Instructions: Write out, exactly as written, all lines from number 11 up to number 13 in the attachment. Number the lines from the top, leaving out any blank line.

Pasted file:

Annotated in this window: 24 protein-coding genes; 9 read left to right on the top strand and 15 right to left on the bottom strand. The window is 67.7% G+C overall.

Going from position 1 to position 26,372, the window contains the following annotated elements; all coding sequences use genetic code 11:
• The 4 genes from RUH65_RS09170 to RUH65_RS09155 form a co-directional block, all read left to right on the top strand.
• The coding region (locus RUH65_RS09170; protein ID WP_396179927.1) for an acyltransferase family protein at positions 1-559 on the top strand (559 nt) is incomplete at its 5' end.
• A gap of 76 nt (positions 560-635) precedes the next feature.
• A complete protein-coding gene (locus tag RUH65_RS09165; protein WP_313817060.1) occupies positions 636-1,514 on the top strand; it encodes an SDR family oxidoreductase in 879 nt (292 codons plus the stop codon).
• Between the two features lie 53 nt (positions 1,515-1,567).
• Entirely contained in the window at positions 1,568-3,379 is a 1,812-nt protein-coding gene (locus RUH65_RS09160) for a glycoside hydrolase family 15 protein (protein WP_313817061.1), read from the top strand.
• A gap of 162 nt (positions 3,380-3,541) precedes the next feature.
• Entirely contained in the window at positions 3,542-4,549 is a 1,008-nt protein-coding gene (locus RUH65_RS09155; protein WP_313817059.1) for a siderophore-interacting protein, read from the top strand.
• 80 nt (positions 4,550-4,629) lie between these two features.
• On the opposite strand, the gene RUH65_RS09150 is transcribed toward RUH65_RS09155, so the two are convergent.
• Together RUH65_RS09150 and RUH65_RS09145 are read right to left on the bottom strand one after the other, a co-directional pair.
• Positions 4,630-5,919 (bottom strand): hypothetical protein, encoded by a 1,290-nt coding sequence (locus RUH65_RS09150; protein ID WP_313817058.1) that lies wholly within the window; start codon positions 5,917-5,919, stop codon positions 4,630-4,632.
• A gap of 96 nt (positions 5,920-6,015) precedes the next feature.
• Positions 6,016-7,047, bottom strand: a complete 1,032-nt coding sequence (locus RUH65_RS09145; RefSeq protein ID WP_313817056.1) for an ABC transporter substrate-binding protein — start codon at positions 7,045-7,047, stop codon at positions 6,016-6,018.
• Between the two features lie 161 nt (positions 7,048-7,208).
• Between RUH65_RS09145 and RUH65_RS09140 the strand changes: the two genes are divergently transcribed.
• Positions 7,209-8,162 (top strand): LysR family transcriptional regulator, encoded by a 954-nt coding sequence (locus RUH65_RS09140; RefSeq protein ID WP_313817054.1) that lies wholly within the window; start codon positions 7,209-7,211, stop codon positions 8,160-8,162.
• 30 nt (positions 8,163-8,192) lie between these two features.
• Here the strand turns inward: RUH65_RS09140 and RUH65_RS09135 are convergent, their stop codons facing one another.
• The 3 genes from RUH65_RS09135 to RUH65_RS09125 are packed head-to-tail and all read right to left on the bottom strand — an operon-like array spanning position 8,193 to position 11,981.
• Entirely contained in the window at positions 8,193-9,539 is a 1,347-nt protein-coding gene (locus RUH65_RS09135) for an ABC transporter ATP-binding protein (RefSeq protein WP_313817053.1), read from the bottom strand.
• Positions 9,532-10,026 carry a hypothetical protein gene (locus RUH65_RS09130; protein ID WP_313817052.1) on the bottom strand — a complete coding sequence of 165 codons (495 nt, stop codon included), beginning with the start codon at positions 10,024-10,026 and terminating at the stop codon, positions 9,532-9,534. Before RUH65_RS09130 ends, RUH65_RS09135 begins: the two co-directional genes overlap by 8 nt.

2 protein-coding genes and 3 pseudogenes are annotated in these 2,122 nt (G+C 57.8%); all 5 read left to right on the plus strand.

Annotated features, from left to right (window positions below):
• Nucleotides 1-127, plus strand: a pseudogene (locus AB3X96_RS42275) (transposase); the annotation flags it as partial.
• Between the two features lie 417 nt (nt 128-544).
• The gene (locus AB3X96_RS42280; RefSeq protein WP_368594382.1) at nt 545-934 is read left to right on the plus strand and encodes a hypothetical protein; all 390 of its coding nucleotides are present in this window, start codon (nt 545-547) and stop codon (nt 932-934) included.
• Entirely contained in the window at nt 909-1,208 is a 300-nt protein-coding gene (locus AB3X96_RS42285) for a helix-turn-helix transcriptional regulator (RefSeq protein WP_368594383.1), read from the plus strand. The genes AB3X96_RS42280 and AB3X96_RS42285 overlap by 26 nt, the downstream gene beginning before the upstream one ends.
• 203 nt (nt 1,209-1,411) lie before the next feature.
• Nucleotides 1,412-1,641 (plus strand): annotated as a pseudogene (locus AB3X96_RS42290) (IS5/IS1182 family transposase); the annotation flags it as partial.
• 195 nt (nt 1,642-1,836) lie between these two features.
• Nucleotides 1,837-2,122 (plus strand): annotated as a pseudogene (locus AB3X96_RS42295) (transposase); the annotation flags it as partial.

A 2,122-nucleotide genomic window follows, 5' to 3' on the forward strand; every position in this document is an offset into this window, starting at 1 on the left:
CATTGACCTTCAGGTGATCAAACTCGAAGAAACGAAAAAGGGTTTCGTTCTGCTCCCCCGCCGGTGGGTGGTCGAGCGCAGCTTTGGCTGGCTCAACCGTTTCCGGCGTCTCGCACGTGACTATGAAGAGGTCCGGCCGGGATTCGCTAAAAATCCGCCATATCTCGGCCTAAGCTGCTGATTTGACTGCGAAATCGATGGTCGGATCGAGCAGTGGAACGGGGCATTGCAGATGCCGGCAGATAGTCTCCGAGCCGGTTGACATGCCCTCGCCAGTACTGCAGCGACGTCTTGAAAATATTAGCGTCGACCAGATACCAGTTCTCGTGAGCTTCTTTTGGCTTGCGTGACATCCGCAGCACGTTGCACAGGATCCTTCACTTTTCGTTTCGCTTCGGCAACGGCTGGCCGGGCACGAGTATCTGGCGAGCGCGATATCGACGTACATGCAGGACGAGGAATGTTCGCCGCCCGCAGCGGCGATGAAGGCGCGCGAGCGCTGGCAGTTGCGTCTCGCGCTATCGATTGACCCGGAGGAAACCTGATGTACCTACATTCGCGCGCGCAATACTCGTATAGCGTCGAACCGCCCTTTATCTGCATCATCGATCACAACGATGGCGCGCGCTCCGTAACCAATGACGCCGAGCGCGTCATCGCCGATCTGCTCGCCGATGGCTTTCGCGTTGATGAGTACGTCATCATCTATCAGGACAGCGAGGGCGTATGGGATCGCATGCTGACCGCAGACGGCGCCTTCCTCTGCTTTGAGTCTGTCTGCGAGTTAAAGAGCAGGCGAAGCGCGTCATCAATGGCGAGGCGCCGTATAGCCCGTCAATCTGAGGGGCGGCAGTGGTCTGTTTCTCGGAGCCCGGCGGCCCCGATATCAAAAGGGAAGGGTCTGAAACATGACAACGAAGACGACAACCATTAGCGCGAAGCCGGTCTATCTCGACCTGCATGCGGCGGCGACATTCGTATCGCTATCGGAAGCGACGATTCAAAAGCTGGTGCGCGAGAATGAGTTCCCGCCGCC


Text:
• 80 nt (positions 4,550-4,629) lie between these two features.
• On the opposite strand, the gene RUH65_RS09150 is transcribed toward RUH65_RS09155, so the two are convergent.
• Together RUH65_RS09150 and RUH65_RS09145 are read right to left on the bottom strand one after the other, a co-directional pair.